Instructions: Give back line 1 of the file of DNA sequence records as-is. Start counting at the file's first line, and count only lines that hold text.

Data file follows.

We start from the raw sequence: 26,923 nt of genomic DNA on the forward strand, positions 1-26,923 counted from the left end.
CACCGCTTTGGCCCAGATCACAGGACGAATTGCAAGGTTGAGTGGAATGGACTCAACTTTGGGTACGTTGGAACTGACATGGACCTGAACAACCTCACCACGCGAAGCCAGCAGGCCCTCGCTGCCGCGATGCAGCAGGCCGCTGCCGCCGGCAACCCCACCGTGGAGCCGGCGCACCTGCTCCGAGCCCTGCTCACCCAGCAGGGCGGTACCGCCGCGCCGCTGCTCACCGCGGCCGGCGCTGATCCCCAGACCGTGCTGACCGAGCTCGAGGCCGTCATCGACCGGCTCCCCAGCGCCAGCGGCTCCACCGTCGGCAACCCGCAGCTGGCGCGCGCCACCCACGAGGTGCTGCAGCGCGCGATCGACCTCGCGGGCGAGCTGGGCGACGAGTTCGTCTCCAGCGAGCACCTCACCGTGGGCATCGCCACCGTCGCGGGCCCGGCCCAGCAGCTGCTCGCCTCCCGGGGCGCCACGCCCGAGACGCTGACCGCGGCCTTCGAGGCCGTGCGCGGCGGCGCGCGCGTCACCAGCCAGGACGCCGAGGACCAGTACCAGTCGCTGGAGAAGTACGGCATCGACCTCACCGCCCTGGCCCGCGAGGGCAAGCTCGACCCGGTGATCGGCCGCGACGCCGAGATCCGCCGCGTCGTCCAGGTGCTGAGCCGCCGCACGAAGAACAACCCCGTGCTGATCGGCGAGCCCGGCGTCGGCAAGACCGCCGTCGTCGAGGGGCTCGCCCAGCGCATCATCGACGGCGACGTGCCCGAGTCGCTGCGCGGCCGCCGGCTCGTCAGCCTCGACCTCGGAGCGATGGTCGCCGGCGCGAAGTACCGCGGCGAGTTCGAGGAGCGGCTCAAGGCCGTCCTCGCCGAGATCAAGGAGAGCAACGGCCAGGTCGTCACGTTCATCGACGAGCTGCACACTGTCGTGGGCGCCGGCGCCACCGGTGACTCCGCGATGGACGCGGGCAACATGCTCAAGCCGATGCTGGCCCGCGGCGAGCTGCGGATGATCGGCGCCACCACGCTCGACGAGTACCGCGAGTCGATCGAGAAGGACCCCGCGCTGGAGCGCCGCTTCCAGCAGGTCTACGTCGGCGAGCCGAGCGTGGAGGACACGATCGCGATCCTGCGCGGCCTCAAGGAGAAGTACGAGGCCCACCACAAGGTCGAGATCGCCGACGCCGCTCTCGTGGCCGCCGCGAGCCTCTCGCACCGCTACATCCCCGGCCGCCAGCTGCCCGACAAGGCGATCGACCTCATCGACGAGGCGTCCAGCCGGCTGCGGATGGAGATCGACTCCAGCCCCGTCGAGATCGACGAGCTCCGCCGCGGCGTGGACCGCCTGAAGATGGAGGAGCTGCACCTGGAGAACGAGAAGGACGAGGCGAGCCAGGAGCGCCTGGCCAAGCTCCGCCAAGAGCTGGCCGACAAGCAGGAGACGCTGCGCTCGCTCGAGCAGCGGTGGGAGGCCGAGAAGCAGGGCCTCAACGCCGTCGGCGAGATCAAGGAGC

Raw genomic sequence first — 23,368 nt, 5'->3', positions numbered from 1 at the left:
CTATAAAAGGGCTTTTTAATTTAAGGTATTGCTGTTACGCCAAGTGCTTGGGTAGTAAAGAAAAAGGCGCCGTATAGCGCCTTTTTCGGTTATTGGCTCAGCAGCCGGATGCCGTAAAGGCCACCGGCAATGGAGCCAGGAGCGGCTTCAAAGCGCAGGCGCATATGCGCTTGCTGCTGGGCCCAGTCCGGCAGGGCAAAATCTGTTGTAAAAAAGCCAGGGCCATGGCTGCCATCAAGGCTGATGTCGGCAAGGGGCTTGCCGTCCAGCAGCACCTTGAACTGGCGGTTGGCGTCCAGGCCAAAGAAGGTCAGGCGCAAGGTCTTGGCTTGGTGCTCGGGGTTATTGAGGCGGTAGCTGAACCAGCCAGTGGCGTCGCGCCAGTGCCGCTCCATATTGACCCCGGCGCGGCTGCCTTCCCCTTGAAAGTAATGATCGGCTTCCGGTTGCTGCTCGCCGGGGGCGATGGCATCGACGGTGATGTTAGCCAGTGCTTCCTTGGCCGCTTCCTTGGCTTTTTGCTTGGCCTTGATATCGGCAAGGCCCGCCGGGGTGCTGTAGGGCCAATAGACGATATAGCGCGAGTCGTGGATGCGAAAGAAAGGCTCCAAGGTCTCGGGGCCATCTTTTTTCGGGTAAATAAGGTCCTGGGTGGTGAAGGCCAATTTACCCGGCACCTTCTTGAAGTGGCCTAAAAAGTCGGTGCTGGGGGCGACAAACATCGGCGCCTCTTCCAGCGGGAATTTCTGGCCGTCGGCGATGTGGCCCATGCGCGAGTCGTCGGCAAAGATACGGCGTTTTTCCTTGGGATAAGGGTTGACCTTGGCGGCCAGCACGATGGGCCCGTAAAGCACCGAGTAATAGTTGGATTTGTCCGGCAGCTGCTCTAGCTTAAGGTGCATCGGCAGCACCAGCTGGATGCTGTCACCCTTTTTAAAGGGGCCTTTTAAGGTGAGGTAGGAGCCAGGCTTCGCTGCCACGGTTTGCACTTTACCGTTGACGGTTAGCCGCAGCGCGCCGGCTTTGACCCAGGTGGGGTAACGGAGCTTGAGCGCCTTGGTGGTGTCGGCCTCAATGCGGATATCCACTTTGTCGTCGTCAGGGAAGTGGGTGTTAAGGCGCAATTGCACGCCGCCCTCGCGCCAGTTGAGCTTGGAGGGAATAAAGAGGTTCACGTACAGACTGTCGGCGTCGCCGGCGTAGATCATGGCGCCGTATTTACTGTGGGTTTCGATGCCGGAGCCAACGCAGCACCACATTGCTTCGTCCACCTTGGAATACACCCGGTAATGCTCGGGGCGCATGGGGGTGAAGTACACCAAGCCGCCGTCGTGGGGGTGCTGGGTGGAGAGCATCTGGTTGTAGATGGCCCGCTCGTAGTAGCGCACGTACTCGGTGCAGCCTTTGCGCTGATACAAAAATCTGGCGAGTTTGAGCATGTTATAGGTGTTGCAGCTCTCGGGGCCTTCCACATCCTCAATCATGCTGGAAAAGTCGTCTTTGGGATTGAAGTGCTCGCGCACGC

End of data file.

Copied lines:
We start from the raw sequence: 26,923 nt of genomic DNA on the forward strand, positions 1-26,923 counted from the left end.